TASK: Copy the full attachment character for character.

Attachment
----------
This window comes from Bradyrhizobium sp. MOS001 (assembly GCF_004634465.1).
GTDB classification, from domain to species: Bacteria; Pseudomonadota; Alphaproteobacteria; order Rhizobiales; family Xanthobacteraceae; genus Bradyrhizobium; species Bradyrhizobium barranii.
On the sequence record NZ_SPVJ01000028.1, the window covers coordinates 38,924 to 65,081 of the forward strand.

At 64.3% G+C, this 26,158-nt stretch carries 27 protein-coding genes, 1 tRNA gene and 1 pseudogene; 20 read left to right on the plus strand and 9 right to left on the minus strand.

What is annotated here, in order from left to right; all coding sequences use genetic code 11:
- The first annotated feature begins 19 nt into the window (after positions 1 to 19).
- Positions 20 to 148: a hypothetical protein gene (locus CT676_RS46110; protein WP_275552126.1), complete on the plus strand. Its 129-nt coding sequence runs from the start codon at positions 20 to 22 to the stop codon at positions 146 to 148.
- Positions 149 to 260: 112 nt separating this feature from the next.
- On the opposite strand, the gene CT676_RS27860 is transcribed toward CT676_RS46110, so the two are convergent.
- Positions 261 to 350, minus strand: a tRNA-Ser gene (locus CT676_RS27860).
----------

This window comes from Bradyrhizobium sp. MOS001 (assembly GCF_004634465.1).
GTDB classification, from domain to species: Bacteria; Pseudomonadota; Alphaproteobacteria; order Rhizobiales; family Xanthobacteraceae; genus Bradyrhizobium; species Bradyrhizobium barranii.
On the sequence record NZ_SPVJ01000028.1, the window covers coordinates 38,924 to 65,081 of the forward strand.

At 64.3% G+C, this 26,158-nt stretch carries 27 protein-coding genes, 1 tRNA gene and 1 pseudogene; 20 read left to right on the plus strand and 9 right to left on the minus strand.

What is annotated here, in order from left to right; all coding sequences use genetic code 11:
- The first annotated feature begins 19 nt into the window (after positions 1 to 19).
- Positions 20 to 148: a hypothetical protein gene (locus CT676_RS46110; protein WP_275552126.1), complete on the plus strand. Its 129-nt coding sequence runs from the start codon at positions 20 to 22 to the stop codon at positions 146 to 148.
- Positions 149 to 260: 112 nt separating this feature from the next.
- On the opposite strand, the gene CT676_RS27860 is transcribed toward CT676_RS46110, so the two are convergent.
- Positions 261 to 350, minus strand: a tRNA-Ser gene (locus CT676_RS27860).